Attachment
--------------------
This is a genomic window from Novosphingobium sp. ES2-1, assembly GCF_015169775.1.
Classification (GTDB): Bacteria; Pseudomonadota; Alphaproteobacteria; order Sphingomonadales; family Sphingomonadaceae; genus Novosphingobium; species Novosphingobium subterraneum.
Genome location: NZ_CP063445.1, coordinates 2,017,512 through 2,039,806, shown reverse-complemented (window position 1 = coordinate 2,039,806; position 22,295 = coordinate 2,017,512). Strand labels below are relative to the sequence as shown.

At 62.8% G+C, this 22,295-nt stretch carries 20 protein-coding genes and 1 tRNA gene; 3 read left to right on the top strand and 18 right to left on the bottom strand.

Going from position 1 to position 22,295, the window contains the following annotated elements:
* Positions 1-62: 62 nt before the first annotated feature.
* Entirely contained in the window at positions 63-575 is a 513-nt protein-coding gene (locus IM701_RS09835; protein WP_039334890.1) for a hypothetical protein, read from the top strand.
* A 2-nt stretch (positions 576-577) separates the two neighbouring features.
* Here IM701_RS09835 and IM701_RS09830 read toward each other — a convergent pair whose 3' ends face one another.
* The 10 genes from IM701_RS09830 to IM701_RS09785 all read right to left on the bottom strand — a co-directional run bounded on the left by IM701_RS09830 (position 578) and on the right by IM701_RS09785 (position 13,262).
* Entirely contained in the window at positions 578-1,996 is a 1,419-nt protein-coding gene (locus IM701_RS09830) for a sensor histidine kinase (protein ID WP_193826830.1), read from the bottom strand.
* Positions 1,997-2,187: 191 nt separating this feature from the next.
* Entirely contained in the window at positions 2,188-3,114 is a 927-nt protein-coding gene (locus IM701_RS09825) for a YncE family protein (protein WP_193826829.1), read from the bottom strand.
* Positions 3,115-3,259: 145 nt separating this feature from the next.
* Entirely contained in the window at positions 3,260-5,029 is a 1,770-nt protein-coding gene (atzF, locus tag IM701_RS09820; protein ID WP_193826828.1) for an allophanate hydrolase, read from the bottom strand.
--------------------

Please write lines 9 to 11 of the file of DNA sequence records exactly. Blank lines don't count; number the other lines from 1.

* Here IM701_RS09835 and IM701_RS09830 read toward each other — a convergent pair whose 3' ends face one another.
* The 10 genes from IM701_RS09830 to IM701_RS09785 all read right to left on the bottom strand — a co-directional run bounded on the left by IM701_RS09830 (position 578) and on the right by IM701_RS09785 (position 13,262).
* Entirely contained in the window at positions 578-1,996 is a 1,419-nt protein-coding gene (locus IM701_RS09830) for a sensor histidine kinase (protein ID WP_193826830.1), read from the bottom strand.